EPA will start the process to award the funding by the end of 2022, once the grant applicants have met all legal and administrative requirements. Grantees will have three years to spend the funds from the time EPA awards the grants.
See the full list of applications selected for award.
In spring 2021, Congress passed the American Rescue Plan, providing EPA with a one-time supplemental appropriation of $100 million to address health outcome disparities from pollution and the COVID-19 pandemic. Half of that $100 million, was dedicated to air quality monitoring. EPA Regions began awarding nearly $22.5 million from this appropriation in 2022 as direct awards to state, tribal, and local air agencies for continuous monitoring of fine particle and other common pollutants. In addition, EPA Regions are in the process of procuring monitoring equipment using $5 million in American Rescue Plan funding to advance the EPA Regional Offices’ mobile air monitoring capacity and establish air sensor loan programs. . These investments will improve EPA’s ability to support communities that need short-term monitoring and air quality information.
In July 2021, EPA announced the $20 million American Rescue Plan Enhanced Air Quality Monitoring for Communities Grant Competition. The goal of this competition was to improve air quality monitoring in and near underserved communities across the United States, support community efforts to monitor their own air quality, and promote air quality monitoring partnerships between communities and tribal, state, and local governments. EPA received more than 200 applications in response to the competition.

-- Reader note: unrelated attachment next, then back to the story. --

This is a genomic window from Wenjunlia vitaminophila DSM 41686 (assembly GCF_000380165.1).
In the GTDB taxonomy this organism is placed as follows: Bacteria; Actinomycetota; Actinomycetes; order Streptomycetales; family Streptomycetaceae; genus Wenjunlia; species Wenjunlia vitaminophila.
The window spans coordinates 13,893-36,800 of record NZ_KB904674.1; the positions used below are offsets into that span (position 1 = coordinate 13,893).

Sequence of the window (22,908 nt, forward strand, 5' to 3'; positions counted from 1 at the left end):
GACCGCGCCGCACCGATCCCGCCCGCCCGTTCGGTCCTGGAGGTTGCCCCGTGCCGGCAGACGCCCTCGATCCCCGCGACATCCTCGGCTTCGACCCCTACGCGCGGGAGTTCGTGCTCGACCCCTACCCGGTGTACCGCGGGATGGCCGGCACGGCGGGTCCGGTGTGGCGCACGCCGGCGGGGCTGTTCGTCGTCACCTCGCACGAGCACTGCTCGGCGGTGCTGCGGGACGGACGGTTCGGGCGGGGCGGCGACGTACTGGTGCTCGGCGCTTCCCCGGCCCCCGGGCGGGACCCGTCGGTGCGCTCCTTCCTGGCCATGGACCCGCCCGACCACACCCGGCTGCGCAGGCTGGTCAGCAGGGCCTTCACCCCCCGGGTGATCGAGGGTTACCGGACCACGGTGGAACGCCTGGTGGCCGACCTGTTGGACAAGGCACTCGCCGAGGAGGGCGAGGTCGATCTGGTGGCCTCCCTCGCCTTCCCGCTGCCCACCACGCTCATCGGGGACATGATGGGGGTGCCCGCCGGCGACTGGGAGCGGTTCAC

The Inflation Reduction Act of 2022 provides funding to EPA to deploy, integrate, support, and maintain fenceline air monitoring, screening air monitoring, national air toxics trend stations, and other air toxics and community monitoring. Specifically, the Inflation Reduction Act provides funding for grants and other activities under section 103 and section 105 of the Clean Air Act. EPA is using approximately $32.3 million of this funding to select 77 high-scoring community monitoring applications.
What They Are Saying
“Rhode Island has one of the highest asthma rates in the country,” said Senator Sheldon Whitehouse. “Our American Rescue Plan and Inflation Reduction Act increased the funding available for air monitoring systems to protect the public from bad air days. This is an investment in communities that have unfairly borne the brunt of pollution for far too long.”
“Prolonged exposure to poor air quality can lead to the development of asthma or worsen symptoms for those already suffering from this all-too-common condition,” said Congressman Jim Langevin. “By investing in proactive air quality monitoring, we can ensure that all Rhode Islanders have access to clean air, as well as decrease the rates of asthma within our communities. Thanks to the Inflation Reduction Act and the American Rescue Plan, RIDOH will have the resources needed to advance these critical goals.”
“Clean air is an absolutely necessity for our communities – especially to keep our kids, our seniors, and those with medical conditions safe and healthy,” said Congressman David Cicilline. “In line with the President’s pledge to ensure greater environmental justice, I was proud to join with my colleagues in Congress in delivering these funds to enhance air quality monitoring in Rhode Island communities that need it most and have been traditionally underserved and marginalized.”